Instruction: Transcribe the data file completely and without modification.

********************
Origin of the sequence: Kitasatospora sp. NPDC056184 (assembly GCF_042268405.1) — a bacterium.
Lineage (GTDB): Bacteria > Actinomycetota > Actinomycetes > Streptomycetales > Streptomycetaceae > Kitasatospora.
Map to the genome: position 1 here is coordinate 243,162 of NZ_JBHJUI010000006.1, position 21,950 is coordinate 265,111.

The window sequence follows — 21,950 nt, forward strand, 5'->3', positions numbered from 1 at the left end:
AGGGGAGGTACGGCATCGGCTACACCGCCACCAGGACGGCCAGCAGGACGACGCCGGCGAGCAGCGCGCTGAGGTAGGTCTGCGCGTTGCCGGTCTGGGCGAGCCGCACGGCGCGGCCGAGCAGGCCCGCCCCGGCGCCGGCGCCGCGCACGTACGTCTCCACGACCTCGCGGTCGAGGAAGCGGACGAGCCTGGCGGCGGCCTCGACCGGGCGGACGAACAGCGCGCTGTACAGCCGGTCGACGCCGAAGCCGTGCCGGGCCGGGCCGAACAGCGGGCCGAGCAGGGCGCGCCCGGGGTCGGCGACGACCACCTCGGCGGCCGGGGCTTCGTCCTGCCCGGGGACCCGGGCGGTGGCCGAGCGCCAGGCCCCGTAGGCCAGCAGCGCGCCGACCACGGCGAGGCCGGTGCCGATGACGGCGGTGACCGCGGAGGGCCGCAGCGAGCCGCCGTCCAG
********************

Origin of the sequence: Kitasatospora sp. NPDC056184 (assembly GCF_042268405.1) — a bacterium.
Lineage (GTDB): Bacteria > Actinomycetota > Actinomycetes > Streptomycetales > Streptomycetaceae > Kitasatospora.
Map to the genome: position 1 here is coordinate 243,162 of NZ_JBHJUI010000006.1, position 21,950 is coordinate 265,111.

The window sequence follows — 21,950 nt, forward strand, 5'->3', positions numbered from 1 at the left end:
AGGGGAGGTACGGCATCGGCTACACCGCCACCAGGACGGCCAGCAGGACGACGCCGGCGAGCAGCGCGCTGAGGTAGGTCTGCGCGTTGCCGGTCTGGGCGAGCCGCACGGCGCGGCCGAGCAGGCCCGCCCCGGCGCCGGCGCCGCGCACGTACGTCTCCACGACCTCGCGGTCGAGGAAGCGGACGAGCCTGGCGGCGGCCTCGACCGGGCGGACGAACAGCGCGCTGTACAGCCGGTCGACGCCGAAGCCGTGCCGGGCCGGGCCGAACAGCGGGCCGAGCAGGGCGCGCCCGGGGTCGGCGACGACCACCTCGGCGGCCGGGGCTTCGTCCTGCCCGGGGACCCGGGCGGTGGCCGAGCGCCAGGCCCCGTAGGCCAGCAGCGCGCCGACCACGGCGAGGCCGGTGCCGATGACGGCGGTGACCGCGGAGGGCCGCAGCGAGCCGCCGTCCAG